Credit cards for business purposes: When Reg Z actually does apply
Last week, the Compliance Team hosted our Regulatory Compliance School. Congrats to all the new NCCOs! If you, too, want to become an NCCO, you can join us in Minneapolis for the summer session of Regulatory Compliance School.
One of the key principles we teach at Compliance School is that most of the consumer regulations (TISA, Reg E, Reg X, Reg Z, etc.) do not apply to business-purpose accounts. These rules generally leave it up to the credit union to determine when an account is opened for a business purpose. If a credit union determines the account is for business purposes, then it does not have to provide disclosures, such as account opening disclosures, periodic statements or change in terms notices. Like many of our Compliance School attendees also learned, the CFPB loves its exceptions and enjoys hiding them in the commentary. So, today’s blog focuses on the exception to this rule for credit card accounts.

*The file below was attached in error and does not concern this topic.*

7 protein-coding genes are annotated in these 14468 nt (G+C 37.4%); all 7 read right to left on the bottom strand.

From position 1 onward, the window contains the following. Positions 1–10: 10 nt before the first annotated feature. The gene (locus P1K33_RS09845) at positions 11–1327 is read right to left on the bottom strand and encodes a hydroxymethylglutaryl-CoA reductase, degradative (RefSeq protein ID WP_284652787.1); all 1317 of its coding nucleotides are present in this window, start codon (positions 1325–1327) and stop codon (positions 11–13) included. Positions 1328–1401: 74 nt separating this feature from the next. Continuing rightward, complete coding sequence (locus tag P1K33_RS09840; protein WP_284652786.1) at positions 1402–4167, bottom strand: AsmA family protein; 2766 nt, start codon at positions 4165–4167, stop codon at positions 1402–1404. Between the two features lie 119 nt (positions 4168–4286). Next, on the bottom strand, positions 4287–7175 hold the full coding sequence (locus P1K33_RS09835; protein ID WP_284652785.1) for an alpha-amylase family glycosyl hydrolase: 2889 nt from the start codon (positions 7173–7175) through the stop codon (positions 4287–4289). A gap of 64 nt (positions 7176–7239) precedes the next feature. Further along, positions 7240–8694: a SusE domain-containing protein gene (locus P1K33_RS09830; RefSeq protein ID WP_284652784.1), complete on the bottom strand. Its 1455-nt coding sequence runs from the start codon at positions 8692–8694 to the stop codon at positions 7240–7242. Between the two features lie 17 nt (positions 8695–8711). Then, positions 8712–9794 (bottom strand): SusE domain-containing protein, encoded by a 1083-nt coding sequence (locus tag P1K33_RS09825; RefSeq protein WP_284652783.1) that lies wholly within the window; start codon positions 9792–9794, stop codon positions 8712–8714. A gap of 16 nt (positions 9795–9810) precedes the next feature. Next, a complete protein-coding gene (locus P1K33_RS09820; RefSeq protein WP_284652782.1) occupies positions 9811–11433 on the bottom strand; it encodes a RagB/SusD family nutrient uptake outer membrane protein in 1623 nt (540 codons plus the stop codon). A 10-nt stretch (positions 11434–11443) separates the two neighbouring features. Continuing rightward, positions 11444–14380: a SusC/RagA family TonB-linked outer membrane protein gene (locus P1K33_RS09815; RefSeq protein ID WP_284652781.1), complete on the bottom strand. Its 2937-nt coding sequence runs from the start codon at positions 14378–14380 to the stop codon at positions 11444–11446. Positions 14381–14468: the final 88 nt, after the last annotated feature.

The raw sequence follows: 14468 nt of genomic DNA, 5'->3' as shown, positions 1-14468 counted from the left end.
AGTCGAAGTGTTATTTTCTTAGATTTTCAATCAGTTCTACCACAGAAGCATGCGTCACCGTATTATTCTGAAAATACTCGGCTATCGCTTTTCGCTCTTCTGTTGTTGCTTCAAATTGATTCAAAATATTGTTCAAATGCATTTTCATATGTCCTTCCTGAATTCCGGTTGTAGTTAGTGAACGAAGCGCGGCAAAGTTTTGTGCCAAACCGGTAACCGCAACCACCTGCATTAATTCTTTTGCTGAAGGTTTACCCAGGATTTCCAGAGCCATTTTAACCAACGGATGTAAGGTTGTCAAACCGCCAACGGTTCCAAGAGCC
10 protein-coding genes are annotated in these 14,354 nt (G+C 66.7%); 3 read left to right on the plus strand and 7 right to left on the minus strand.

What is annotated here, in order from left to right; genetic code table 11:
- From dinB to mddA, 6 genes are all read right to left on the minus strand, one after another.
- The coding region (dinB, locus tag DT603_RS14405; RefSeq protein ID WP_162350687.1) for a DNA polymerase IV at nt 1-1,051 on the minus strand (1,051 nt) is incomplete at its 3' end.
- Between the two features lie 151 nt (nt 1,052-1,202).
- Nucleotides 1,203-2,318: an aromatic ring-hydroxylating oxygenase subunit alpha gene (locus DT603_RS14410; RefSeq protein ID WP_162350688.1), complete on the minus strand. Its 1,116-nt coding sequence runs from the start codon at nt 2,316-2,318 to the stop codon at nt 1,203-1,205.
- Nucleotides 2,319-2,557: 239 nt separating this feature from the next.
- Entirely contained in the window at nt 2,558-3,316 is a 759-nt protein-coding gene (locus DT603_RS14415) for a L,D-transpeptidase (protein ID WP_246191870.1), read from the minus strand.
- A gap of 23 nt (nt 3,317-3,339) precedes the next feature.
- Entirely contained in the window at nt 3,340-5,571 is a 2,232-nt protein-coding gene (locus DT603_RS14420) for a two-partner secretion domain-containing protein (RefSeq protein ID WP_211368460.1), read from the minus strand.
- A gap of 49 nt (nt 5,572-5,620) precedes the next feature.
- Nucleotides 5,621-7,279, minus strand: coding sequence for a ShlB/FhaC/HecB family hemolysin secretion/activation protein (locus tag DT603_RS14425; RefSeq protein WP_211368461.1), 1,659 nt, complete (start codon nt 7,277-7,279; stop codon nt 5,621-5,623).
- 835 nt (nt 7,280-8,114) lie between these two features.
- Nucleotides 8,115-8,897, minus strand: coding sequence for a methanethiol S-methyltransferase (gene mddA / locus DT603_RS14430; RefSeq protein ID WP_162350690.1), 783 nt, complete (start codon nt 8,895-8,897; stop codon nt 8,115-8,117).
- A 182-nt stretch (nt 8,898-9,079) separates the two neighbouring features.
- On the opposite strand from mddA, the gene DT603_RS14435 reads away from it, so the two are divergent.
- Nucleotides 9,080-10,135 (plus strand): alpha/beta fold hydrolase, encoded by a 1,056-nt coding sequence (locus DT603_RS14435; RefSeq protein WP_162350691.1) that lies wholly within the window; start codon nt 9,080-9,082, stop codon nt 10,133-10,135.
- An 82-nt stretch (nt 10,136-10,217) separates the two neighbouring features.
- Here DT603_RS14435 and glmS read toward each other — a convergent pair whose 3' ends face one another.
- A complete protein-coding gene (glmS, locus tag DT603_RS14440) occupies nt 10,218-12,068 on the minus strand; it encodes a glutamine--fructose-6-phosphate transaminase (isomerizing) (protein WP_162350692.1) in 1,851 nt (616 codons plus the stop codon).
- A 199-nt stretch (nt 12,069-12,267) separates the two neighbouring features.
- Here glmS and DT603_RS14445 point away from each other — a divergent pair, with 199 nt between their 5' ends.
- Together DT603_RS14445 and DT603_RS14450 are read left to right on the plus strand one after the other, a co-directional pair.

Section 1026.3(a) of Regulation Z provides the general rule: credit extended to a person for business purposes and credit extended to an entity are exempt from the regulation. The commentary to this provision explains that, for credit card accounts, there are two rules that apply even if the credit extended is generally considered exempt from the regulation: section 1026.12(a) on issuing credit cards and section 1026.12(b) on liability for unauthorized use.
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